Hedging in College Research Papers: Implications for Language Instruction

| May 21, 2011
Title
Hedging in College Research Papers: Implications for Language Instruction

Keywords: No Keywords

Authors
Maurie Liza M. Nivales
Far Eastern University, Manila, Philippines

Bio Data
Maurie Liza M. Nivales is an Associate professor at Far Eastern University.She finished her Master of Arts in English Language and Literature teaching at the Ateneo de Manila University and is currently taking Doctor of Philosophy in Applied Linguistics at the De La Salle University. Her research interests are in writing, contrastive rhetoric, language learning and teaching, World Englishes, and Sociolinguistics

Abstract
Commitment and detachment in one s claims are linguistically manifested in the use of hedging and boosting devices. How novice writers show their confidence in or detachment to their proposed ideas has been the focus of analysis in this study that used Kaplan s contrastive rhetoric theory to examine 144 pages of introduction and conclusion sections in the randomly selected research articles of five different courses from both the arts and sciences disciplines investigated. Using Mojica s (2005) and Hyland s (2004) categorization, it was found out that hedges and boosters were almost equally used in the introduction and conclusion sections of the research articles sampled. Writers across all disciplines investigated exhibit preference for type 3 hedging device. Differences in showing commitment and detachment were apparent between the two disciplines: Psychology writers appear to be more detached while mass communication writers seem more committed. The topics of RAs apparently influenced the commitment and detachment of these writers. These findings suggest the need for awareness raising on the usefulness of hedging and boosting devices in mitigating claims despite the seeming sensitivity of the research article topics or its affect on the writers. In the end, these research articles are academic papers that must adhere strictly to writing conventions of impersonality and formality.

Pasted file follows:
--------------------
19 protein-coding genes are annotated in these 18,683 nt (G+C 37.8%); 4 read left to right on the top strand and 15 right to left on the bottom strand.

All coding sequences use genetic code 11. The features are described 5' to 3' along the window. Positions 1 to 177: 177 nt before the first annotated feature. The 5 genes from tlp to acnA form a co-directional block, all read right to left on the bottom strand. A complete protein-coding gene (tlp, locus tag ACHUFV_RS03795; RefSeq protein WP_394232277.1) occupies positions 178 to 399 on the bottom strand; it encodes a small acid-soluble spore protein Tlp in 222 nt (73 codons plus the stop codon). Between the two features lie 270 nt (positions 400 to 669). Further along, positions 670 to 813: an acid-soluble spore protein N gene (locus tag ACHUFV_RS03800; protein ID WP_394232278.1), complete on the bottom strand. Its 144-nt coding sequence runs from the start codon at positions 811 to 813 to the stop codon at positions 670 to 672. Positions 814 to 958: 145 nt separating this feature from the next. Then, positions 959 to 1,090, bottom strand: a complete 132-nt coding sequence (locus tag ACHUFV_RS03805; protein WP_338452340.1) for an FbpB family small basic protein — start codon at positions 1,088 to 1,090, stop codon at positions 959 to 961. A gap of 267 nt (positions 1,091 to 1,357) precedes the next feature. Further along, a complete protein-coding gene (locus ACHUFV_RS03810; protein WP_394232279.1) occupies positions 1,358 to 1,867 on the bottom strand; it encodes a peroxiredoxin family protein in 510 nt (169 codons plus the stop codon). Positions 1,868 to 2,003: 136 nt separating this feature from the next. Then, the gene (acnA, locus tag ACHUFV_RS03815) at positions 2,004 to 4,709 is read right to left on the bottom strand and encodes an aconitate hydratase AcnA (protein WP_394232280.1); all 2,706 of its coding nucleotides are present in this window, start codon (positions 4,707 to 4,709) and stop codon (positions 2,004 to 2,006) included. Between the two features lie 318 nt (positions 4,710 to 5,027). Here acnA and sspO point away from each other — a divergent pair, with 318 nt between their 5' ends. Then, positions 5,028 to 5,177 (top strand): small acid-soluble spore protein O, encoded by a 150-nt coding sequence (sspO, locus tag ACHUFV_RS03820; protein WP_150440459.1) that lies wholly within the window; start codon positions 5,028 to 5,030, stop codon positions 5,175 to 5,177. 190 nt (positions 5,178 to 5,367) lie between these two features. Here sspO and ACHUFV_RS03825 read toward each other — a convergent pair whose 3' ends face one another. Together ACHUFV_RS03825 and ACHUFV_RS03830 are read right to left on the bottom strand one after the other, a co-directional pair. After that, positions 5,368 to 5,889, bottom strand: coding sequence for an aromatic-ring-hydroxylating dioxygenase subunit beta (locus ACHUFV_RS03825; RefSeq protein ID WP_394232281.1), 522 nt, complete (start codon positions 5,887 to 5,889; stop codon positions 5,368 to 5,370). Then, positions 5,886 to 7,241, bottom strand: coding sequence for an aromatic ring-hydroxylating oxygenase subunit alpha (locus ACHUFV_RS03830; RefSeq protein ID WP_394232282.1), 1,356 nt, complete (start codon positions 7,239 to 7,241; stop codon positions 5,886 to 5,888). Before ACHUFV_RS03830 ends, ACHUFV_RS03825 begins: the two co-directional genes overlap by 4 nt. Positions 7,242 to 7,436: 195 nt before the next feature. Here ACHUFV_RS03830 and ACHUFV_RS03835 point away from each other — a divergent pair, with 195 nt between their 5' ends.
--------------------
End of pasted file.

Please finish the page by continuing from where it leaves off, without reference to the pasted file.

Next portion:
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Category: Teaching Articles, Volume 52